Earlier this week I blogged about the availability of a patch on the Microsoft Download Center to fix the recent ASP.NET Security Vulnerability.
Today we also made it possible to update systems through Windows Update (WU) and Windows Server Update Services (WSUS). This enables administrators to more easily streamline patch installs, and enables you to take advantage of the WU/WSUS infrastructure to detect which patches you should install based on what versions of .NET are on your system.
Please make sure to install these updates as soon as possible on your servers. This will prevent attackers from using the vulnerability to attack your systems.
Using Windows Update
If you run Windows Update on your system you’ll see the security updates listed if you haven’t already installed them on your computer. Note that you’ll see a separate update available for each version of .NET you have installed on your system:
Please make sure all of the “Security Update for Microsoft .NET Framework” updates are selected and then apply them to keep your system secure.
Useful Notes and Frequently Asked Questions
In my blog post earlier in the week I answered a few commonly asked questions about the security updates. Below are a few additional notes based on help we’ve provided a few customers who have applied the update:
Do I Really Need to Apply this Update?
Yes. This update fixes security vulnerabilities that are publically known. You must install this update patch to be safe.
Make Sure You Apply the Update on All Servers in a Web-Farm
Because the patch modifies the encryption/signing behavior of certain features in ASP.NET, it is important that you apply it to all machines in a web-farm. If you have a mix-match of patched/un-patched systems you’ll have forms-authentication, webresource.axd, and scriptresource.axd requests succeed/fail depending on which server they hit in the farm (since the encryption used would be different across them).
Persistent Forms Authentication Cookie Behavior
After you apply the security update, visitors who have a persistent forms authentication cookie (the “remember me” scenario on login) will no longer be logged into your site – and will need to login again. The ASP.NET Forms Authentication system by default automatically handles this scenario for you – and will redirect visitors with a pre-patch forms-authentication cookie to the login page you’ve configured for your site. No error page is displayed – the behavior the end-user sees is the same as if the cookie had timed out. This is a good user experience and doesn’t require you to take any additional steps to ensure un-interrupted traffic to your site.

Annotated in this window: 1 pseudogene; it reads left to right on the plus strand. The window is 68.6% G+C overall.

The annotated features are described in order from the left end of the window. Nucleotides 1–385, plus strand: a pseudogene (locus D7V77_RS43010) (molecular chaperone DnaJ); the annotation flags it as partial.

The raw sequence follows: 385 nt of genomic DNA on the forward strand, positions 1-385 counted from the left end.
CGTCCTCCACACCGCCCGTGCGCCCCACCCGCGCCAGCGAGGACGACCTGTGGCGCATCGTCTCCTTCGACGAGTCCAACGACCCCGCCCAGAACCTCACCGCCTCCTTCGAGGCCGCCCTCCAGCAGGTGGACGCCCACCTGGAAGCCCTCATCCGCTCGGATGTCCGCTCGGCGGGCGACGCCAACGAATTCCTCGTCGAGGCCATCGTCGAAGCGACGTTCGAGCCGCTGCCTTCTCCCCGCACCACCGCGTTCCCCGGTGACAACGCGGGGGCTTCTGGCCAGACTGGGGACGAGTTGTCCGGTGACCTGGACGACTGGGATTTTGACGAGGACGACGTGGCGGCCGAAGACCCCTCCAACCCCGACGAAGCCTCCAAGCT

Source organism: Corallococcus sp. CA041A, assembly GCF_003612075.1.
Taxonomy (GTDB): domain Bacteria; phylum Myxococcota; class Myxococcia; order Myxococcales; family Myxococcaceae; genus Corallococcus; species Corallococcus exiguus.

Note: We have had a few customers report problems with persistent forms-auth cookies that turned out to be issues either in their application code, or in a third party logging component they used. Specifically, this application code attempted its own decryption of the forms authentication cookie and threw exceptions when the cookie did not decrypt successfully. If after applying the security update you see issues with people who have saved forms authentication cookies visiting your site you might also be encountering this. There are two ways you can fix it: 1) update your code to not throw exceptions to end-users in these cases, or 2) modify the name of the forms-auth cookie that ASP.NET’s Forms Authentication system uses. Approach #2 is easy and doesn’t require any code changes - just modify the <forms name=".ASPXAUTH"/> configuration section in your web.config file and switch to a different cookie name. This will prevent your code from throwing exceptions because the old cookie failed to decrypt (instead the system will ignore the old cookie and issue all new cookies under the new cookie name you’ve configured).
Forms Authentication can continue to work across ASP.NET Versions
ASP.NET supports the scenario where you have multiple applications on a server, and share the same forms-authentication cookie ticket across all of them. It also supports the scenario where different applications on the site use different versions of ASP.NET. For example, one part of the site might be built with ASP.NET 2.0, another part with ASP.NET 3.5 SP1, and another part ASP.NET 4. This continues to be supported with the security update.
Note: If you are going to share the forms-authentication ticket across .NET 2 and .NET 3.5 SP1 or .NET 4.0 sites, then we recommend having .NET 2.0 SP2 installed to do so.
Make sure servers in a Web Farm use the same service pack of .NET 2 on all machines
We have seen an issue with a customer where they were running a site distributed across multiple servers in a web-farm, and some of the servers were running .NET 2.0 SP1 and others were running .NET 2.0 SP2. The URLs for webresource.axd and scriptresource.axd end up being different across the two Service Pack flavors when the security patch is applied – which can cause problems if your web-farm doesn’t consistently use the same service pack. You should make sure that the same service-pack of .NET 2.0 is installed across all the machines in a web-farm if they are running the same application across all of them.
How to Get Help If You Need It
You can also contact Microsoft Customer Support for help with problems or questions (including support over the phone with a technical support engineer who can help you debug problems).